Studying and Analysing the Effect of Weight Norm Penalties and Dropout as Regularizers for Small Convolutional Neural Networks

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Studying and Analysing the Effect of Weight Norm Penalties and Dropout as Regularizers for Small Convolutional Neural Networks

Ujjwal Kumar

Student of Computer Science Engineering SRM Institute of Science & Technology Chennai, India

Anamitra Bhar

Student of Computer Science Engineering SRM Institute of Science & Technology Chennai, India

Abstract A long-standing problem for both machine learning neophytes and researchers has been to create a learning model that performs well not just on seen data points (training data) but also on unseen data points (test data). It is usually the case that a deep model learns and co-adapts representations and features from the training data so well, that it fails to perform effectively on the test data at all. This is known as the problem of overfitting. A lot of research has been devoted to come up with solutions to the problem of overfitting. To address this complication, apprehending the concept of generalization becomes pivotal. Generalization is the ability for a model to perform well on unseen inputs and collectively, all the approaches that work upon decreasing the generalization error of a learning algorithm are called regularization techniques. One way to reduce variance and generalization error in a model is to introduce a penalty term (weight decay) in the cost function that restricts the models parameters from increasing. Another recently accepted practice is to use dropout, wherein hidden units and visible units are randomly dropped to obtain a much simpler model that prevents it from overfitting. In this paper, an extensive analysis has been done between both these regularizers on the MNIST dataset for relatively small convolutional networks. The findings of this paper assert that with appropriate hyperparameter settings, dropout performed a better job in bringing down the training error and making the gap between training and test error (generalization gap) minimum.

Keywords Dropout; Weight Decay; Regularization; Neural Networks; Convolutional Neural Networks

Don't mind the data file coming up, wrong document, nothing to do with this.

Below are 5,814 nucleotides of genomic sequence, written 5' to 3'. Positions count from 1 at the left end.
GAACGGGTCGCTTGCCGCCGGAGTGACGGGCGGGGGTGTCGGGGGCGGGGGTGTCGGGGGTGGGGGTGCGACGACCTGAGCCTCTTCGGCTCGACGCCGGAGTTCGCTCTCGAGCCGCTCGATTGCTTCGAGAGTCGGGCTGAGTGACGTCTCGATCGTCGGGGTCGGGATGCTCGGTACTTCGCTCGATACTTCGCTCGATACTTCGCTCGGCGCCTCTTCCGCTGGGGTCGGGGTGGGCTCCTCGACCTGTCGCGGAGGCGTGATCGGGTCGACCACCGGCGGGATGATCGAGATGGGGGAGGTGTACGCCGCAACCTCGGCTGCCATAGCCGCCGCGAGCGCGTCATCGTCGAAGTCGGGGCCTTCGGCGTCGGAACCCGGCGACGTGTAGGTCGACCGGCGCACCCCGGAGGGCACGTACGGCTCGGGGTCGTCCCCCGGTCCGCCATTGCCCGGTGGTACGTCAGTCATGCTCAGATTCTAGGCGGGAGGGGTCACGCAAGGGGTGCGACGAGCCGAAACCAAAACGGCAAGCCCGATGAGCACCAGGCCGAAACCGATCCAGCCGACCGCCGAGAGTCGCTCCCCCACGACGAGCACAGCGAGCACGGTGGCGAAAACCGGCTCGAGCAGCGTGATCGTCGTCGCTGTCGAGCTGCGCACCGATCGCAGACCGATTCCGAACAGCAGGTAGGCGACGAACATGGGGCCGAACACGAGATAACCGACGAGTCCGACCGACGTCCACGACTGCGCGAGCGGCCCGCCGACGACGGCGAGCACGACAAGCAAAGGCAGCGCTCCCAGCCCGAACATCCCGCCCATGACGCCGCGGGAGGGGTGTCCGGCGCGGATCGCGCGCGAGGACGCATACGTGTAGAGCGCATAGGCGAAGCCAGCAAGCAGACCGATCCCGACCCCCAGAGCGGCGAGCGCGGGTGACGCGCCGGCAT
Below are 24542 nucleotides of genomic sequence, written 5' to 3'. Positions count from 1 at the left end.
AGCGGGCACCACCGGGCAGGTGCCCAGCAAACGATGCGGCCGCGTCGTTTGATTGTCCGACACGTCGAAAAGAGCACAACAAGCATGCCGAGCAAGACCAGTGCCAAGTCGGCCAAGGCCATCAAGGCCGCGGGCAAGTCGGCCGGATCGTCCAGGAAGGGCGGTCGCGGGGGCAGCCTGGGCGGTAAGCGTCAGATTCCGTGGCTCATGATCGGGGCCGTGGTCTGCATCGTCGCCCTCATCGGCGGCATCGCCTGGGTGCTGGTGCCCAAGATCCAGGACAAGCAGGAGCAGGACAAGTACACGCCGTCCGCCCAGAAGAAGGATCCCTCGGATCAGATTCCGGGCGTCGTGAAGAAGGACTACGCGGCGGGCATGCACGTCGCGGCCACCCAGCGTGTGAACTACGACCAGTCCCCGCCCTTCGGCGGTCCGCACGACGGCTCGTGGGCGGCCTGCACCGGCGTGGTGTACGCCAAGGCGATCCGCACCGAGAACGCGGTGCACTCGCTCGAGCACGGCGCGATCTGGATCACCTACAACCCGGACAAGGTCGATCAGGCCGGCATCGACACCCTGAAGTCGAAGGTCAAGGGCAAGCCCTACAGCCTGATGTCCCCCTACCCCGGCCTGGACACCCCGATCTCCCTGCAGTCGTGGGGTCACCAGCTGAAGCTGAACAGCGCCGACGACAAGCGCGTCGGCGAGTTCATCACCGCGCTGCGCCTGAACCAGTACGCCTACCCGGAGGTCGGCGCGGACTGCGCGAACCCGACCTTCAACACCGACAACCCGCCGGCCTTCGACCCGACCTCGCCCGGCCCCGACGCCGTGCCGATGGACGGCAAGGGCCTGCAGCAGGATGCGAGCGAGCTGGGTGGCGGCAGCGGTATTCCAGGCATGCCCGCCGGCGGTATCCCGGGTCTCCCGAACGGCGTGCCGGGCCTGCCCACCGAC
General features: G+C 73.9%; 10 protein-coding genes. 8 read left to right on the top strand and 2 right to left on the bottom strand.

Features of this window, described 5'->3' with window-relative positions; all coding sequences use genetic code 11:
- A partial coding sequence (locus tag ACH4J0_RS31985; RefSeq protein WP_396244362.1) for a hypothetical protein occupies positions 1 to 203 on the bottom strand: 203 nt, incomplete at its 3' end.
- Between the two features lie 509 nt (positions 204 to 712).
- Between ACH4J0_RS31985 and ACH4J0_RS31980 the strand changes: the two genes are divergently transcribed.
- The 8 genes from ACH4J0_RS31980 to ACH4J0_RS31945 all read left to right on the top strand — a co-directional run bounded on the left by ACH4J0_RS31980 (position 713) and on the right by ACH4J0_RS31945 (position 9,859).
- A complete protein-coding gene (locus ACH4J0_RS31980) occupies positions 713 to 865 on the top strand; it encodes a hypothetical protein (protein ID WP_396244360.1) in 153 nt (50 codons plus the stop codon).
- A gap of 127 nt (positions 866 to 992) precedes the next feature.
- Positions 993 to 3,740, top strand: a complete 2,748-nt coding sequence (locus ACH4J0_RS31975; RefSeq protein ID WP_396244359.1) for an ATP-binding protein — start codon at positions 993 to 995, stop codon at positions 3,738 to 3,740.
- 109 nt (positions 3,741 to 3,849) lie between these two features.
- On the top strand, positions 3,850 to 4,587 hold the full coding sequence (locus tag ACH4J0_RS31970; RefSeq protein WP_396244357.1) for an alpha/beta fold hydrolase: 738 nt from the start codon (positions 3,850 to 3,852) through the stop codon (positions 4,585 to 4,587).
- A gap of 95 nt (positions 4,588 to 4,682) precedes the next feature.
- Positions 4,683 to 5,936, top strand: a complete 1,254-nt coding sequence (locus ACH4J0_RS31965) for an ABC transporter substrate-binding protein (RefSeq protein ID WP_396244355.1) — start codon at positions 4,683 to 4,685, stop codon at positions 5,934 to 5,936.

1. INTRODUCTION

    The onset of learning through labeled data has revolutionized several pattern recognition contests, especially in applications of computer vision. Modern Convolutional Neural Networks (CNNs) [1] trained using the backpropagation algorithm [2] are predominantly suited for this task and has achieved state-of-the-art results in several image datasets. These artificial neural networks give unrivalled results on data that can be structured to have a grid-like topology. This is the reason why convolutional networks are chosen for computer vision applications as the feature images can be reduced to form either a 2D or 3D grid of pixels. The success of these modern gradient-based networks is associated with the fact that this type of network architecture makes use of sparse interactions wherein, each convolution operation is carried by a kernel with a size smaller than the input data which enables the network to store fewer parameters and hence reduces memory requirements and enhances efficiency.

    Over the years, the task for machines to learn and generalize has become more complex as the data associated with them became more versatile and big; to overcome this problem, the architecture of models underwent changes to become deeper in order to account for the complex task which made them susceptible to variance and overfitting. The success of designing any learning algorithm is based on making the training error smaller and reducing the generalization gap [3]. A model that fails to provide a low training error suffers from underfitting, and a model that results in a large generalization gap suffers from overfitting. The model reaches its optimum performance when the complexity of the architecture is appropriate for the task it has been assigned (Fig. 1).

    Factoring the dual challenge of bringing down the training and test error for a model, regularization comes into play, which facilitates in achieving a low generalization error on the data. Creating any machine learning algorithm involves the inclusion of a regularization algorithm in it, as it is the most cardinal aspect after optimization. In our study, we analyse two standard regularization methods used in deep learning. The L2 regularization or weight decay (often referred to as ridge regularization or Tikhonovs regularization) [4] that penalizes the parameters of the neural network which makes the weights have smaller squared L2 norm. Another regularization method proposed by Srivastava et al. [5], [6] that employs the bootstrap aggregating (bagging) [7] algorithm is called dropout, in which training is done on several bagged ensemble of networks, where all the networks share the parameters. This paper compares the effect of both of these regularizers on convolutional models by varying the hyperparameters associated with the respective regularization methods. The comparison is done by plotting the learning curves obtained after incorporating regularization methods on the network. The conclusions of this paper are based on favoring the regularizer that accomplishes the task of reducing the training error and making the generalization gap smaller.